New Mexico Junior College’s lease operator course offers an opportunity to all interested in expanding their knowledge or participating in an oil and gas career. I have loved teaching it alongside Kelly Tooker and Don Harmon. It’s gratifying to guide and inspire students as they embark on their careers as lease operators to support their families and deliver the energy we all rely on.

Along with the NMJC lease operator course, New Horizons Foundation promotes and supports innovation within the oil and gas industry. As the college’s research arm, New Horizons looks for ways to bring economic opportunities and jobs to Southeast New Mexico and throughout the Permian Basin.

Seasoned pumper Don Harmon is teaching students as part of New Mexico Junior College’s lease operator program, which helps participants launch oil and gas careers or refine existing skills.

To accomplish this task, the organization has a cooperative research and development agreement with the U.S. Department of Defense that provides access to knowledge and patents from DOD labs that can be used in the oil and gas industry. The partnership also connects New Horizons with advanced manufacturing, materials and environmental technology.

New Horizons Foundation has developed concepts for sound-suppressing mufflers that decrease decibel levels as much as 50% by applying vortex knowledge. The technology originally was designed for hydraulic fracturing units, but the newest prototypes reduce noise from smaller generators, outdoor power equipment and even small tractors.

Another New Horizons project is a patented downhole tool for removing obstructions from perforations. By leveraging technology from U.S. Army research laboratories, this tool generates 2,500 psi to push water, acid or other chemicals into the obstructions at rates as high as seven barrels of a minute. This deployment technique will likely prove more effective than traditional scrapers. The Hydrotool is being tested in wells in the Permian Basin and surrounding areas.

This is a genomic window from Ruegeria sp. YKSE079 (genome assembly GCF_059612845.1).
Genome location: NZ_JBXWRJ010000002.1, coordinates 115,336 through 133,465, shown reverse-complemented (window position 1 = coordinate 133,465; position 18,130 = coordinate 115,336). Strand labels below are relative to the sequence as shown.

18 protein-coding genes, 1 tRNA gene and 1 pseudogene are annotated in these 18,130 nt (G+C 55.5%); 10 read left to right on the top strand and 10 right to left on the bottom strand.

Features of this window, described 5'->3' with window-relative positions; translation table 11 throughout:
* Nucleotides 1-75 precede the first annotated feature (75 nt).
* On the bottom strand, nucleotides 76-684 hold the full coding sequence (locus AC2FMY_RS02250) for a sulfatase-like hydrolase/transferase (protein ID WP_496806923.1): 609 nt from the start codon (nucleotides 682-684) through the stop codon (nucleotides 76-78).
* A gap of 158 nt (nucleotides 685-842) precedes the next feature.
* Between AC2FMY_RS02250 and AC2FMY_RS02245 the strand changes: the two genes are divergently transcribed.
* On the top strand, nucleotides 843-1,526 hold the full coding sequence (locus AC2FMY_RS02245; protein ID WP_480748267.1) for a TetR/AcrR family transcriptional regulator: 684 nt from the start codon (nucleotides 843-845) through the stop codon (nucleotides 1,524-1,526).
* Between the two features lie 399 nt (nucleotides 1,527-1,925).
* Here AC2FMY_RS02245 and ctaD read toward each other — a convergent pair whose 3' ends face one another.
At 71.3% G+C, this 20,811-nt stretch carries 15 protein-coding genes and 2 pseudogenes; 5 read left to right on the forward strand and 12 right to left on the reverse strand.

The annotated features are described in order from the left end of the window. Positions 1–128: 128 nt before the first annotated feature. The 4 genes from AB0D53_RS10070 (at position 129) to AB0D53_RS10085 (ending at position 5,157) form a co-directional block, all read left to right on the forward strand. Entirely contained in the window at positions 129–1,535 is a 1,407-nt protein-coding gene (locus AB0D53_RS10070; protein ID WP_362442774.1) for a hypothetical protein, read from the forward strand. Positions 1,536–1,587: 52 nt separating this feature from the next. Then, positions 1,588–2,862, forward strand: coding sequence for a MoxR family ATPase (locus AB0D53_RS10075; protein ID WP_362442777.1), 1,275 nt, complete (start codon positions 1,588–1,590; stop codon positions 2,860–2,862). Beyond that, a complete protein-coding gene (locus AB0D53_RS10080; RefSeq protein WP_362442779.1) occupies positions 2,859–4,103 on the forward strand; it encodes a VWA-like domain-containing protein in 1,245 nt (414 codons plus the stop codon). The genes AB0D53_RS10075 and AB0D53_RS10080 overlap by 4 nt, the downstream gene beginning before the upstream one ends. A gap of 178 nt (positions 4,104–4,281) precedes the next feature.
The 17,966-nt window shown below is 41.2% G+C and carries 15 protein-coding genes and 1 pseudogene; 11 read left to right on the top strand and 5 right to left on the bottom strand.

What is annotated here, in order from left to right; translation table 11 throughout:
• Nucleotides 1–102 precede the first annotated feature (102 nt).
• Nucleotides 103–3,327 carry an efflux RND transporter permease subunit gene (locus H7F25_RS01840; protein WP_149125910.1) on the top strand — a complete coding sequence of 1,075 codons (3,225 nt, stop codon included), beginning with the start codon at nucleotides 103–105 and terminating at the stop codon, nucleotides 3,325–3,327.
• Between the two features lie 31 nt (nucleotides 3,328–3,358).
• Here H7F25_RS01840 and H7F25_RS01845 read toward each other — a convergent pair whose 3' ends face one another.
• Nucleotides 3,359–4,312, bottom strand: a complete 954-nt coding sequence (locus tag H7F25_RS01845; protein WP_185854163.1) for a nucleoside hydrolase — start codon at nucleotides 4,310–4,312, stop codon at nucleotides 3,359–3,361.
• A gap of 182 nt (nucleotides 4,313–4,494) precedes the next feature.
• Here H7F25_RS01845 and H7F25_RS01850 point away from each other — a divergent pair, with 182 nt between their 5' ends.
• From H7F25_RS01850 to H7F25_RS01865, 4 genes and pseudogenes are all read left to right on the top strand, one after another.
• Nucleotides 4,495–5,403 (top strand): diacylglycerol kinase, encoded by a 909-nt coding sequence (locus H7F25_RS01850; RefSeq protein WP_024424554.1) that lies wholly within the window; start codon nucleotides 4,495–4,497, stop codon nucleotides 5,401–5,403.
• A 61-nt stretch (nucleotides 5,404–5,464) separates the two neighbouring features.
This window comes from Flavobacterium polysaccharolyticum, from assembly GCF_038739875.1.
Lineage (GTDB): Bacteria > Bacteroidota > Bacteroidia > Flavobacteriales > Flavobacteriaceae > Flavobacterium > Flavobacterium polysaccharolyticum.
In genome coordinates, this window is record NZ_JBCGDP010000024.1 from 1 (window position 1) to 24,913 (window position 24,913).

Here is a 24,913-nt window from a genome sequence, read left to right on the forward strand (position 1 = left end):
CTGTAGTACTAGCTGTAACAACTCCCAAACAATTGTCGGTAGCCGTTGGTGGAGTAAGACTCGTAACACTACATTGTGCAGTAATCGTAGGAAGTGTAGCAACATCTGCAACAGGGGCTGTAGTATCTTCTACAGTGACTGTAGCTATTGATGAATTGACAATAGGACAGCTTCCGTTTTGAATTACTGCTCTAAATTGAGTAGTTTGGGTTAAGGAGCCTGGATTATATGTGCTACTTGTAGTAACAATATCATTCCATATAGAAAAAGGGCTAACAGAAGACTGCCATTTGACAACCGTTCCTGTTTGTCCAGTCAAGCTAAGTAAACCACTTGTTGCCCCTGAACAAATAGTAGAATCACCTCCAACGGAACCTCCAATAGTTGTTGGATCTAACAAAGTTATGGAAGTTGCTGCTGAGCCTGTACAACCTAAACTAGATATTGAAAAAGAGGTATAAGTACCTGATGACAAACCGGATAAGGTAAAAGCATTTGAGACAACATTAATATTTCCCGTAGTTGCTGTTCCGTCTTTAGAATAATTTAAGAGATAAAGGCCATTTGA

New Horizons’ past endeavors include:

  • Cold spray equipment to enable equipment repairs in the field;
  • A coating for sucker rods that extends rod and coupling life as much as 17 times;
  • A special paint that makes it easy to detect metal fatigue; and
  • New battery technologies that store power in a smaller footprint.

According to Dennis Holmberg, the New Horizon Foundation’s executive director, future projects involve rig automation and expanding uses for produced water. If produced water can be treated and recycled outside the oil and gas industry, the industry’s environmental impact can be minimized even in areas with too little completion activity to justify a traditional recycling program.

The technologies discussed here represent a small but exciting sliver of the innovations occurring across the industry. Maximizing these emerging technologies’ potential will require collaboration and commitment. Fortunately, investors have made it clear they will reward companies that excel at protecting their employees and the environment.

But even without the ESG movement, the industry will take steps forward. History shows that assessing, evaluating, monitoring, mitigating and controlling existing and potential hazards can lead to practical solutions.

Monica Cervantes

MONICA CERVANTES is the founder and CEO of Twin Horse Environmental. She is a World Safety Organization-certified safety instructor master level (ISO 17024) and WSO-certified safety technician who has authored articles for the “World Safety Journal.” Cervantes is a certified safety professional, associate safety professional and industrial hygienist. She owns Twin Horse Environmental, Vida Medical Management and La Chava, and she is a business partner in Kyros Global Group. Cervantes serves as the founder and chief executive officer of the Gracias Foundation, the president of the Odessa Multicultural Committee and a member of the WSO’s board of directors.